By Mark Longstaff, Director of Technology EMEA at OpenMarket, for IoT Global Network
With the number of connected devices growing at an astronomical rate – Gartner predicts that in 2016, 5.5 million new things will get connected every day, we are clearly living in the IoT era. Our smartphones have become the window that opens up a world where people, things and everything in between are connected, writes Mark Longstaff, the director of technology for EMEA at OpenMarket.
Despite the endless possibilities of IoT, there is still a significant elephant in the room and that is connectivity. Things might have come a long way since the days of leaning out of a window to get an extra bar on your phone, but connectivity continues to prove a headache. Without connectivity, a smart device is just a device and the IoT vision stays in the sphere of ‘cool things we could be doing’.
Think beyond IP
At its core, IoT is an inter-connected web of devices that are constantly communicating and sharing data with one another to deliver better experiences for users. It’s hard to find an aspect of everyday life that hasn’t been touched by the smart device revolution. From the way we work, to the way we exercise or even sleep, there is a network of smart devices with built-in sensors that track our activities and collect data. Connectivity is integral to its successful working.
However, the Internet of Things is in many ways a victim of its name as there is a widespread assumption that devices need 4G or Wi-Fi to work. Although this is true in some instances, it is not always the case. It largely depends on the device you are using and what you are using it for. If, for example, you are using your smartphone to stream a video or do a video call, it might well be the case that the higher the data rate the better. However, in the case of your car sending you a message informing you that the tail light is no longer working and asking you whether you’d like a repair appointment to be scheduled for you at your nearest dealer, you don’t need the same data rates. In this instance, a 4G or even 3G connection is unnecessary. All you need is SMS on a standard 2G network which works with minimal coverage, offering a low data-rate and far superior reach to IP-based networks.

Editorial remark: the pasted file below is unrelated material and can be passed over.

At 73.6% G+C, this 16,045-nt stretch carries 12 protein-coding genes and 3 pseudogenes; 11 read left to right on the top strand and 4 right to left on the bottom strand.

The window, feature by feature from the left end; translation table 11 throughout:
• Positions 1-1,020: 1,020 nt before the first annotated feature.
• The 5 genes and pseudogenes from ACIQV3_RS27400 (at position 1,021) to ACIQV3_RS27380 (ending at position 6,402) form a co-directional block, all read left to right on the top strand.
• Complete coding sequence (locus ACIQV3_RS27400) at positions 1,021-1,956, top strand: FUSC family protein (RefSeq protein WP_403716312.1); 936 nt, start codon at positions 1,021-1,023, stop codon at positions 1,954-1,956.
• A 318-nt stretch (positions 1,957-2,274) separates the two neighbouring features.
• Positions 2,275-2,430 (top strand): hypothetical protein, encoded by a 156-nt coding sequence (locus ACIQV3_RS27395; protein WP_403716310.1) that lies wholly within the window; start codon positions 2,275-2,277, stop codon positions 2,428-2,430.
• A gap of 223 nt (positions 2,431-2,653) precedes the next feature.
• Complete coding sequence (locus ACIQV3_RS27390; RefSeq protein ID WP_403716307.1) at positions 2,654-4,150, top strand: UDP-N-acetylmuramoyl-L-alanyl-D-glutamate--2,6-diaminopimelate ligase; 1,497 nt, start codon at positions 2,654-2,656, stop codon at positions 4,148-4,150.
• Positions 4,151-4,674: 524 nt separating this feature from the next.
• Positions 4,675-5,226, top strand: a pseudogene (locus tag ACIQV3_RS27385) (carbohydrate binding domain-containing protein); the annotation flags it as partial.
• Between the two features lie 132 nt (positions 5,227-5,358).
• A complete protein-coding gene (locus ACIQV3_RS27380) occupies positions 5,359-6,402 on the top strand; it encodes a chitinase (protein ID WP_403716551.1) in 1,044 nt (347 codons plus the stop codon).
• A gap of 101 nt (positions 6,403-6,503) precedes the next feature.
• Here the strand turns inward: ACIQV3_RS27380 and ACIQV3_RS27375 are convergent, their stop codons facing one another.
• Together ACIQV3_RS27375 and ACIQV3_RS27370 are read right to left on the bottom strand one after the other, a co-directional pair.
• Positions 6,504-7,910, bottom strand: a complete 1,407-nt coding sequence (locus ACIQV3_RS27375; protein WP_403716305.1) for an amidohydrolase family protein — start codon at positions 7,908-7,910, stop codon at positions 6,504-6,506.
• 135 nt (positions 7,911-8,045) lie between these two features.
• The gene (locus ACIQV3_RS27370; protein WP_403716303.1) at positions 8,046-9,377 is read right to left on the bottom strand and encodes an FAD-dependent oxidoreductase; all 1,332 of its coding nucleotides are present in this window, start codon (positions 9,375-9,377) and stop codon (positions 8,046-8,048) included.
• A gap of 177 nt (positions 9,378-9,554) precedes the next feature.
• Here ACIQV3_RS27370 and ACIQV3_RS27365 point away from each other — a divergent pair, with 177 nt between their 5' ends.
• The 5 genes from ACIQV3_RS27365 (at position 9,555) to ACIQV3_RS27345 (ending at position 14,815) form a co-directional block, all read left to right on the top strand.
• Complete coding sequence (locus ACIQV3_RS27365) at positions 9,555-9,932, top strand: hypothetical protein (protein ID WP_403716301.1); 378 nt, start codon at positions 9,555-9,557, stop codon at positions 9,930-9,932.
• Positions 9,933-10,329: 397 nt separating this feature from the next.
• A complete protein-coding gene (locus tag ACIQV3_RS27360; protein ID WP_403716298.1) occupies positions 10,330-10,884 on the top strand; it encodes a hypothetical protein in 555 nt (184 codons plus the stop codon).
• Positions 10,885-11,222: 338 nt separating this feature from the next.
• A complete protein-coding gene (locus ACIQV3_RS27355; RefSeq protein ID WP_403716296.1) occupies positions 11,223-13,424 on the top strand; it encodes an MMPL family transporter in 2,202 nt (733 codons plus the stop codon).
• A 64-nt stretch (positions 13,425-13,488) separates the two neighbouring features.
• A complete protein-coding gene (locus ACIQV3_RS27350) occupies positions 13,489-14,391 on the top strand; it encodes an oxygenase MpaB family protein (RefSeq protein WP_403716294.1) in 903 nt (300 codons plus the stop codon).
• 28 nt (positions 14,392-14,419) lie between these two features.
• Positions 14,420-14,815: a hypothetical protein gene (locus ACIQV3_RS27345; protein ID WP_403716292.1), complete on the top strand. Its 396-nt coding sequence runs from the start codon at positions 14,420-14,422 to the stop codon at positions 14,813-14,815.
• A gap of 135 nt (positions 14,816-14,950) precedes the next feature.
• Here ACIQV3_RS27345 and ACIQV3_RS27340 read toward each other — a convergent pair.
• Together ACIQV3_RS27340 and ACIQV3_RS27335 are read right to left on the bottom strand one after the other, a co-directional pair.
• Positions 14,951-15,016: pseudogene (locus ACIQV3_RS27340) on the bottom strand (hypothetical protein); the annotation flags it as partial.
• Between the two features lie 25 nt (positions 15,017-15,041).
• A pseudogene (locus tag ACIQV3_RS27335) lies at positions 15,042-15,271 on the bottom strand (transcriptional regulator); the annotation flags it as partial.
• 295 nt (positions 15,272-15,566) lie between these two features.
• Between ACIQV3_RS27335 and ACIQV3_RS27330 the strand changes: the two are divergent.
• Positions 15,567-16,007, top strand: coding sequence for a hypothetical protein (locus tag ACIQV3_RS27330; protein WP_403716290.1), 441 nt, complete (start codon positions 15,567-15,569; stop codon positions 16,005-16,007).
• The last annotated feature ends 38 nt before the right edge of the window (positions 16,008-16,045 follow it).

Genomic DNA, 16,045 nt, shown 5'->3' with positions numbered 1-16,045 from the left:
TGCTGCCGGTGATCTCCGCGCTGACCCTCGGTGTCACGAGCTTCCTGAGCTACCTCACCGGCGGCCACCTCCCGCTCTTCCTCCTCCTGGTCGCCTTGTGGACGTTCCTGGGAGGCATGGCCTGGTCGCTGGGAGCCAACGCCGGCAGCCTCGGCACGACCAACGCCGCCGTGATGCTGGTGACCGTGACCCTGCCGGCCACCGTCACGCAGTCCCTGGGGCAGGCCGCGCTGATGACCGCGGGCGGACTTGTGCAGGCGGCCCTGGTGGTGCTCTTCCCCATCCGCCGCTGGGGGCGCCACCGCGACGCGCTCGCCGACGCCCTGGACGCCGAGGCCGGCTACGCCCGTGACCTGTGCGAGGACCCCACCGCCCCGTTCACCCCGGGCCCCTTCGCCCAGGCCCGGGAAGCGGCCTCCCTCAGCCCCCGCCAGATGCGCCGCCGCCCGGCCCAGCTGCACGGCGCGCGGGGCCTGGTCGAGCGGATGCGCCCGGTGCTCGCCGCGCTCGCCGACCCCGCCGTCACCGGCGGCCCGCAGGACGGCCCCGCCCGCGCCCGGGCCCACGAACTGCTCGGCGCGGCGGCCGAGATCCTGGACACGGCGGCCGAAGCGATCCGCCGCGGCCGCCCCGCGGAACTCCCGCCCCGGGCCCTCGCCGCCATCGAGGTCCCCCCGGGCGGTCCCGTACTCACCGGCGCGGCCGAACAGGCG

Bring IoT to everyone
The elevator pitch for IoT is that it will transform our lives and the environment we live in, whoever we are, wherever we are. Smart cities and smart municipalities are already beginning to enjoy the benefits of a connected life that promises higher quality and less strain on resources. But in order to deliver on this promise, IoT needs to be able to reach everyone, no matter where they are. Agriculture and waste disposal are great examples to showcase the potential of IoT to improve processes that have a direct impact on our lives. They are also great examples to show that internet connection problems should not hinder the overall connectivity of devices. Farms are often in remote locations and therefore suffer from low mobile broadband penetration. At the same time, networks in urban areas are often saturated and overcrowded leading to exceptionally slow broadband speeds.
SMS can rectify these problems as it can take the strain off the network leaving more space for data-intensive applications, without compromising on connectivity.
It is not enough for devices to become smart. The real challenge for the industry is to connect these smart devices as part of intelligent networks, which can interact and amplify their individual benefits. Its success lies in connectivity and more specifically the right connectivity for the right job. This might mean 4G for real-time data from a health wearable gadget or SMS for smart meters, as we’ve already seen SMS appearing in street lighting and MRI scanners. As IoT gains momentum and more applications and use cases are added, we need to remember that to deliver on its promise IoT should be everywhere and for everyone.